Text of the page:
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As the most common form of inflammatory arthritis worldwide, gout can be debilitating and distressing for those living with the disease.
If you are living with gout then don’t worry, you are not alone. The UK Gout Society reports that one in 14 men and one in 35 women are affected by gout.1
In order to treat gout, you have most probably been prescribed medication as a preventative measure.
However, in this article, we are looking at further ways you can go by looking at your diet and ways you can manage your intake of purines to avoid flare-ups.
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As you may know, gout is caused by an elevated level of uric acid in the blood.
Uric acid is a chemical produced by the body when it breaks down a substance in the blood called purine.
Uric acid is present in the body naturally and does not cause issues at normal levels.
However, elevation can happen as a result of eating too many foods and drinks high in purines.
It is impossible to cut purines out of your diet altogether, although there are certainly ways you can manage your diet so you lessen your purine intake.2
Purines contain uric acid, which is what causes gout. To avoid ‘flare-ups’ you should try and avoid foods that are high in purines.
When it comes identifying the main differences between purines and pyrimidines, what you’ll want to remember is the ‘three S’s’: Structure, Size, and Source.
The very basics of what you need to know are in the table below, but you can find more details about each one further down.
|Structure||Double carbon-nitrogen ring with four nitrogen atoms||Single carbon-nitrogen ring with two nitrogen atoms|
|Source||Adenine and Guanine in both DNA and RNA||Cytosine in both DNA and RNA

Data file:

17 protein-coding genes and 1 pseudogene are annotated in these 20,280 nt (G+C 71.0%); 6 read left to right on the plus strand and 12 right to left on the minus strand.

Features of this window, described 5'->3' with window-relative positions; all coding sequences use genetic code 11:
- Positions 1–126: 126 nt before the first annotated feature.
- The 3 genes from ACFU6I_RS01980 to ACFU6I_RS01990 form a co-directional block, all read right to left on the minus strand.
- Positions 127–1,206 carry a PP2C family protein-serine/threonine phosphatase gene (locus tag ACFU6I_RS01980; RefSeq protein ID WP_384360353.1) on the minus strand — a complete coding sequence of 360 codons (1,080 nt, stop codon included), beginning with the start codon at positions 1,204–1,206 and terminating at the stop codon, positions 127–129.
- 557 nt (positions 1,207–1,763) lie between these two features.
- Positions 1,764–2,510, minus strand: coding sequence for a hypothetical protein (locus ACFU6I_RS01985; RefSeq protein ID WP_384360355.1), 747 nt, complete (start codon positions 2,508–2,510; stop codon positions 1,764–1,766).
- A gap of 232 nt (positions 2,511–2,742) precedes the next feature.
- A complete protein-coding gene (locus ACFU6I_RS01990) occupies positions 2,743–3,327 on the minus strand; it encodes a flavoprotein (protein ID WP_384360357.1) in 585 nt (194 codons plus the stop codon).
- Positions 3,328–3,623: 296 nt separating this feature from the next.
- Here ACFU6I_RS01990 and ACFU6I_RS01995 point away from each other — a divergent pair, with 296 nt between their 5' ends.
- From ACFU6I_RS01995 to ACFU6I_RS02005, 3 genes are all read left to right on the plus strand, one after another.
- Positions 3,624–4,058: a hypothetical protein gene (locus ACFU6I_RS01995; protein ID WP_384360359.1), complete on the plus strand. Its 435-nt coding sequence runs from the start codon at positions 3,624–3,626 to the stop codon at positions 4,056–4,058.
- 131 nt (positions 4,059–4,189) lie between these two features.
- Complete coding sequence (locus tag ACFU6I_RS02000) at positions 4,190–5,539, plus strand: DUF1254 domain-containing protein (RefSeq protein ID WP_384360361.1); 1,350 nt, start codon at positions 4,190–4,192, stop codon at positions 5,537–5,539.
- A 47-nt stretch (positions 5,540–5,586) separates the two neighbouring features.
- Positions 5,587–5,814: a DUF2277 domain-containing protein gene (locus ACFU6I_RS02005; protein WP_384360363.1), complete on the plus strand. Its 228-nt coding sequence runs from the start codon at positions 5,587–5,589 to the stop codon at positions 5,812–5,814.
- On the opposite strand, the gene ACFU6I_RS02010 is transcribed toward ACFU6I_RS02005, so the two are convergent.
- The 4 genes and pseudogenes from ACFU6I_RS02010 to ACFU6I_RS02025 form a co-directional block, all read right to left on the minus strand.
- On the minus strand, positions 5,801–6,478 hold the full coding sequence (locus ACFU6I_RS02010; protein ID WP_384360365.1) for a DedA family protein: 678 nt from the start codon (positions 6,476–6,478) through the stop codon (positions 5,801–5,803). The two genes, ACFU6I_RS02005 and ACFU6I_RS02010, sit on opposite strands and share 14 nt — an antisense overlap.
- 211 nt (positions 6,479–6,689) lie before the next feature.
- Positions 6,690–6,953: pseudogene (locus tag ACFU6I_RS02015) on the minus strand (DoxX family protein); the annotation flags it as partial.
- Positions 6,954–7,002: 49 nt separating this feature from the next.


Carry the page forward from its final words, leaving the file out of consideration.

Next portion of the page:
Uracil only in RNA
Thymine only in DNA
Purines are present in many different foods, which makes them hard to avoid.
However, foods that contain high amount of purines can easily be avoided, they include.3
Foods with moderate purine levels include:
The fact that a food contains purine does not automatically make it off-limits to you, so don’t worry as the benefits of these healthy foods outweigh the dangers posed by their purine levels.
It is not recommended that you cut out healthy foods such as vegetables, although the UK Gout Society advises you to avoid foods particularly rich in purines such as red meat, organ meats and shellfish, as well as beverages such as beer.4
While they can be hard to avoid, there are some foods that you can eat more freely than others.
Poultry, red meat and fish may also be eaten in moderation if you so wish.
Obviously, alcohol is a big no-no here as it contains more purines than any other food.
However, you should consider that sugar-sweetened drinks, such as full sugar soft drinks or fortified juices (additional sweeteners such as fructose, fructose corn syrup or cane sugar) including freshly pressed juices or smoothies may increase the amount of uric acid in the body, which can lead to a gout flare-up.
Instead, you should try to drink water, tea or coffee, without sugar.
Avoid drinking soft and fizzy drinks in your diet for the best results.
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A diet rich in fruit, vegetables, and pulses.
A study from 2012 has linked the consumption of cherries to a decreased risk of gout flare-ups, so feel free to enjoy lots of this healthy fruit.6
Diet can help with the symptoms of gout, but unfortunately cannot totally eradicate flare-ups.
Maintaining a healthy weight is key, as being overweight increases the risk of frequent gout attacks.
Also, limiting your consumption of beers and spirits is recommended as these are major co-existing risk factors for those with gout.7,8
Do not crash diet as this can cause uric acid retention.
Drinking plenty of water, at least 2 litres a day, will help.
Nettle tea also has the added benefit of having mild diuretic effects and so can help flush out uric acid from the system.
Your GP will probably prescribe a urate-lowering medicine and might prescribe you vitamin C supplements. It is important to follow your doctor’s advice as each case is different.
Last updated: 23 September 2021
Joined Holland & Barrett: Apr 2019
Masters Degree in Toxicology and BSc Hons in Medical Biochemistry
Bhupesh started his career as a Clinical Toxicologist for Public Health England, advising healthcare professionals all around the country on how to manage clinical cases of adverse exposure to supplements, pharmaceuticals, cosmetics, industrial chemicals and agricultural products.
After 7 years in this role and a further year working as a drug safety officer in the pharmaceutical industry, Bhupesh joined Holland & Barrett as a Senior Regulatory Affairs Associate in 2019.